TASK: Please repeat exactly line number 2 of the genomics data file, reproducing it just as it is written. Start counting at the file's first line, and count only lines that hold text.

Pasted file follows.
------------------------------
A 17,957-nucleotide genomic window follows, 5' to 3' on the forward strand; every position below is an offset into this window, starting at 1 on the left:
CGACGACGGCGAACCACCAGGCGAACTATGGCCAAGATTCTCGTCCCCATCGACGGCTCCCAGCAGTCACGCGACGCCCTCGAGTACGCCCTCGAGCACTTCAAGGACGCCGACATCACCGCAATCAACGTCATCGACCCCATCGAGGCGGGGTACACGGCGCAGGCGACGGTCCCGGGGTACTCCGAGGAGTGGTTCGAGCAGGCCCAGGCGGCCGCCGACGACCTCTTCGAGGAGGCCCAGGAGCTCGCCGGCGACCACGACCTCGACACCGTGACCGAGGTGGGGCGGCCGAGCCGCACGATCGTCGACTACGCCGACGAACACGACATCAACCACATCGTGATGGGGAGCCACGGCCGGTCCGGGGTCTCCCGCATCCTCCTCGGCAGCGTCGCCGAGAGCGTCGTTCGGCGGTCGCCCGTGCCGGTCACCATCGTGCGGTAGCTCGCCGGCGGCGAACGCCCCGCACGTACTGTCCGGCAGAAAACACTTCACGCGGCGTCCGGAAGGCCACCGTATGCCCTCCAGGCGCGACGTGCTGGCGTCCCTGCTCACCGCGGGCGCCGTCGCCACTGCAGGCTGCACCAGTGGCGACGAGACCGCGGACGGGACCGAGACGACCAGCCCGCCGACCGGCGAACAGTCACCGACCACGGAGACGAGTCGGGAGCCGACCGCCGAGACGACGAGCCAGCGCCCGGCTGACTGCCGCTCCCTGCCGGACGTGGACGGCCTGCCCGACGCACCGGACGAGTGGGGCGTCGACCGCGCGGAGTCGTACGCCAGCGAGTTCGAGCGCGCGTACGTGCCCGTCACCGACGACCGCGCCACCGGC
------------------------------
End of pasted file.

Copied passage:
CGACGACGGCGAACCACCAGGCGAACTATGGCCAAGATTCTCGTCCCCATCGACGGCTCCCAGCAGTCACGCGACGCCCTCGAGTACGCCCTCGAGCACTTCAAGGACGCCGACATCACCGCAATCAACGTCATCGACCCCATCGAGGCGGGGTACACGGCGCAGGCGACGGTCCCGGGGTACTCCGAGGAGTGGTTCGAGCAGGCCCAGGCGGCCGCCGACGACCTCTTCGAGGAGGCCCAGGAGCTCGCCGGCGACCACGACCTCGACACCGTGACCGAGGTGGGGCGGCCGAGCCGCACGATCGTCGACTACGCCGACGAACACGACATCAACCACATCGTGATGGGGAGCCACGGCCGGTCCGGGGTCTCCCGCATCCTCCTCGGCAGCGTCGCCGAGAGCGTCGTTCGGCGGTCGCCCGTGCCGGTCACCATCGTGCGGTAGCTCGCCGGCGGCGAACGCCCCGCACGTACTGTCCGGCAGAAAACACTTCACGCGGCGTCCGGAAGGCCACCGTATGCCCTCCAGGCGCGACGTGCTGGCGTCCCTGCTCACCGCGGGCGCCGTCGCCACTGCAGGCTGCACCAGTGGCGACGAGACCGCGGACGGGACCGAGACGACCAGCCCGCCGACCGGCGAACAGTCACCGACCACGGAGACGAGTCGGGAGCCGACCGCCGAGACGACGAGCCAGCGCCCGGCTGACTGCCGCTCCCTGCCGGACGTGGACGGCCTGCCCGACGCACCGGACGAGTGGGGCGTCGACCGCGCGGAGTCGTACGCCAGCGAGTTCGAGCGCGCGTACGTGCCCGTCACCGACGACCGCGCCACCGGC